The extraordinary weakness of President Trump

No one is afraid of him anymore

President Donald Trump.
(Image credit: BRENDAN SMIALOWSKI/AFP/Getty Images)

President Trump got away with an awful lot when he was only a businessman, and I've long contended that it was possible because people had limited knowledge about him. Let's say you were a small business owner making something like curtains, and Trump came to you with a huge order for a new hotel or casino he was building. What great news! You've seen him on TV, and you knew what a big shot he was. What you probably didn't know was that he had a history of stiffing small business owners, taking their goods and services and then refusing to pay them. By the time you filled his order and couldn't get paid, it was too late.

When Trump ran for and then became president, he didn't change his approach to pretty much anything. But there's a big difference between now and his former life: When you're president, everyone sees what you do. All of it. And because of that knowledge, something important is happening: Fewer and fewer people are afraid of him.

Consider this comical development in Trump's ongoing war with the people who work for him, or used to. Earlier this week, excerpts from a new book by Michael Wolff were released in the media, in which we learned that former White House chief strategist Stephen Bannon had lots of unflattering things to say about people in Trump's orbit, including members of the president's family. Other people Wolff interviewed paint a picture that we've heard many times before, of a staff struggling and failing to manage an impulsive, infantile president (dealing with Trump, Wolff quotes former deputy chief of staff Katie Walsh saying, was "like trying to figure out what a child wants").

Subscribe to The Week

Escape your echo chamber. Get the facts behind the news, plus analysis from multiple perspectives.


Sign up for The Week's Free Newsletters

From our morning news briefing to a weekly Good News Newsletter, get the best of The Week delivered directly to your inbox.

From our morning news briefing to a weekly Good News Newsletter, get the best of The Week delivered directly to your inbox.

Sign up

And how did Trump respond, apart from releasing an angry statement about what a jerk Bannon is? He had his lawyer send a letter to Wolff's publisher demanding that it "immediately cease and desist from any further publication, release, or dissemination of the book," among other things. "Legal action is imminent," the lawyer warned, perhaps using a scary voice.

But here's the thing: Nobody believes him. Put aside how horrifying it is that the president of the United States wants to stop publication of a book because it makes him look bad. We all know that Trump isn't suing anybody, not only because of how damaging such a lawsuit would be for him (ask a lawyer friend what "discovery" is about), but more importantly because we've seen him make these empty threats before. In October 2016, after The New York Times published an article in which multiple women alleged that Trump had committed various forms of sexual assault against them, Trump had his lawyer threaten to sue the newspaper if it didn't immediately issue a retraction and apology. The Times invited him to go right ahead and sue, but the lawsuit never materialized.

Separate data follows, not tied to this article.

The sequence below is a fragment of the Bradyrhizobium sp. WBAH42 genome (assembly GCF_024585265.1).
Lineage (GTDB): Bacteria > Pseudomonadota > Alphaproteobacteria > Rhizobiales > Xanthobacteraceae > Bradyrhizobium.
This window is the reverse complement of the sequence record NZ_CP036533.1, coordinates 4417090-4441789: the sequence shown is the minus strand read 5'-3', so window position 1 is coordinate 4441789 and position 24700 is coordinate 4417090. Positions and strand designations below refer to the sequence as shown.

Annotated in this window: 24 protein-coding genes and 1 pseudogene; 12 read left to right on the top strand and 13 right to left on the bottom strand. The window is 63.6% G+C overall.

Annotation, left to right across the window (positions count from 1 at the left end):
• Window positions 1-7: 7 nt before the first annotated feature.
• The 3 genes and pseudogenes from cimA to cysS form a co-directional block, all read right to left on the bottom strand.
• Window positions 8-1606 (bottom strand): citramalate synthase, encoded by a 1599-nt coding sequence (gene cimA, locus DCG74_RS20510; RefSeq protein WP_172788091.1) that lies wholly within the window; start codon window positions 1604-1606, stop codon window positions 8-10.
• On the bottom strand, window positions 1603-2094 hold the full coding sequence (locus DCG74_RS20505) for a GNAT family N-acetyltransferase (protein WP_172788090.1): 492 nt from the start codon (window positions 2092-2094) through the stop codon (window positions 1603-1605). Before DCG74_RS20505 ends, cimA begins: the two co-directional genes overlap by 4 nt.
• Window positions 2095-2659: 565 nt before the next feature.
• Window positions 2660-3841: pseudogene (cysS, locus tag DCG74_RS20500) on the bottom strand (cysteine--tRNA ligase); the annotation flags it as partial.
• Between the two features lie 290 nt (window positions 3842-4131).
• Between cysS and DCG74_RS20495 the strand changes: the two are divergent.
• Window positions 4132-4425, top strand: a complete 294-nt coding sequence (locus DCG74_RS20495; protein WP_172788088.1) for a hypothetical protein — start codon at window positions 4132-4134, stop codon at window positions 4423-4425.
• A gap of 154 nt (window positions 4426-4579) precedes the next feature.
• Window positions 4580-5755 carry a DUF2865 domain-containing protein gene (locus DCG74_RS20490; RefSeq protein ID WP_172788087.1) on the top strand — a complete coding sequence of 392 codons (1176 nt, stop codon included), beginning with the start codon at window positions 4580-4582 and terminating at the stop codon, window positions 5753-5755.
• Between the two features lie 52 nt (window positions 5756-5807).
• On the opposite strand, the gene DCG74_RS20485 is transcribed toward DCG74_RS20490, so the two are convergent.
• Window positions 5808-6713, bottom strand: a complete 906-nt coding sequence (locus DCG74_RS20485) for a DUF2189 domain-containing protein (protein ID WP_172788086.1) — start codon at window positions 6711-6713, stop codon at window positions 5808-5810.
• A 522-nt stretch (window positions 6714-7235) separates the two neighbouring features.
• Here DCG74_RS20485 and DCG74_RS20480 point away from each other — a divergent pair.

Trump also threatened to sue all the women making the accusations: "All of these liars will be sued after the election is over," he said. He never sued them either. So now, when he says he's going to sue someone, everyone knows it's just bluster.

If you had a run-in with Trump 10 years ago and he said he was going to sue you, you might have been frightened by what you perceived as his strength. But today, what stands out is Trump's weakness. He doesn't have the power to determine who wins elections; just look at what happened in Alabama, where his endorsed candidate lost the primary in a special Senate election, then his second endorsed candidate lost the general election. He can (and does) call people out on Twitter, but that's more likely to help your career than hurt it. Like most everyone in the media, I myself am desperately hoping to be included in "THE MOST DISHONEST & CORRUPT MEDIA AWARDS OF THE YEAR," which Trump says he'll be handing out next Monday (and yes, that's what the most powerful man on Earth spends his time thinking about).

And while there are certainly people in the government whose jobs depend on staying in his good graces, before long many Republicans are going to realize that in the long run it may be much better to be seen as an enemy of Trump than his friend.

That will be particularly true when it comes to politicians. With his approval rating currently in the 30s, saying "I'm a loyal soldier for Trump" may not be to your political advantage, even in some conservative districts. And in competitive districts — of which there will be many more in this year's midterm elections than there usually are — Republican candidates will be eager to distance themselves from him.

That of course will infuriate Trump, and you can bet more than a few vulnerable Republican candidates will be hoping for an angry tweet sent their way that they can use to call attention to their independence. There's never been a president who had a more burning need for ceaseless lickspittlery from anyone and everyone, and when Trump doesn't get it, he just gets more upset.

Here he is, having achieved the grandest ambition anyone could hope for, in the most important job in the world, and he only seems to be getting smaller. It's going to be an awfully long year for him.

To continue reading this article...
Continue reading this article and get limited website access each month.
Get unlimited website access, exclusive newsletters plus much more.
Cancel or pause at any time.
Already a subscriber to The Week?
Not sure which email you used for your subscription? Contact us